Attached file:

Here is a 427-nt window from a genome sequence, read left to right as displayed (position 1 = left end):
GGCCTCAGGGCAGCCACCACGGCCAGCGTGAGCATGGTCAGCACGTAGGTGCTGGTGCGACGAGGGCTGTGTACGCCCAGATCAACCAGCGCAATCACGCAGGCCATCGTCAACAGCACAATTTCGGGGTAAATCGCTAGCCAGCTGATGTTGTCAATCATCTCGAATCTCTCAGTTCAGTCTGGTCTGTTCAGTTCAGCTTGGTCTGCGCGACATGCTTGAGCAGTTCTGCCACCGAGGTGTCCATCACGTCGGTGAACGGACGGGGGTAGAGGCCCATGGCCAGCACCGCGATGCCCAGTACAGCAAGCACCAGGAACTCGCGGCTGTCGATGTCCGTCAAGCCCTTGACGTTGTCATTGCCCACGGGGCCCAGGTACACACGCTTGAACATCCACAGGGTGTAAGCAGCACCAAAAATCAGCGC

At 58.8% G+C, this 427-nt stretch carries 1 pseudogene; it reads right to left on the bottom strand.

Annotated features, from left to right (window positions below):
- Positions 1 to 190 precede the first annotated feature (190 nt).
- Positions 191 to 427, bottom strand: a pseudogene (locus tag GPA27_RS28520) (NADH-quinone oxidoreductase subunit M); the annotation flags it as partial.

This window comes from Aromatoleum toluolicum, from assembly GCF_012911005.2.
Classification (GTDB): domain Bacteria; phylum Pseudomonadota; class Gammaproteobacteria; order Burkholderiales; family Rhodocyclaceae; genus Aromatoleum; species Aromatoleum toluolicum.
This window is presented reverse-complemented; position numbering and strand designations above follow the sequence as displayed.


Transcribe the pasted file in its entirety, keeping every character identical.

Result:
Here is a 427-nt window from a genome sequence, read left to right as displayed (position 1 = left end):
GGCCTCAGGGCAGCCACCACGGCCAGCGTGAGCATGGTCAGCACGTAGGTGCTGGTGCGACGAGGGCTGTGTACGCCCAGATCAACCAGCGCAATCACGCAGGCCATCGTCAACAGCACAATTTCGGGGTAAATCGCTAGCCAGCTGATGTTGTCAATCATCTCGAATCTCTCAGTTCAGTCTGGTCTGTTCAGTTCAGCTTGGTCTGCGCGACATGCTTGAGCAGTTCTGCCACCGAGGTGTCCATCACGTCGGTGAACGGACGGGGGTAGAGGCCCATGGCCAGCACCGCGATGCCCAGTACAGCAAGCACCAGGAACTCGCGGCTGTCGATGTCCGTCAAGCCCTTGACGTTGTCATTGCCCACGGGGCCCAGGTACACACGCTTGAACATCCACAGGGTGTAAGCAGCACCAAAAATCAGCGC

At 58.8% G+C, this 427-nt stretch carries 1 pseudogene; it reads right to left on the bottom strand.

Annotated features, from left to right (window positions below):
- Positions 1 to 190 precede the first annotated feature (190 nt).
- Positions 191 to 427, bottom strand: a pseudogene (locus tag GPA27_RS28520) (NADH-quinone oxidoreductase subunit M); the annotation flags it as partial.

This window comes from Aromatoleum toluolicum, from assembly GCF_012911005.2.
Classification (GTDB): domain Bacteria; phylum Pseudomonadota; class Gammaproteobacteria; order Burkholderiales; family Rhodocyclaceae; genus Aromatoleum; species Aromatoleum toluolicum.
This window is presented reverse-complemented; position numbering and strand designations above follow the sequence as displayed.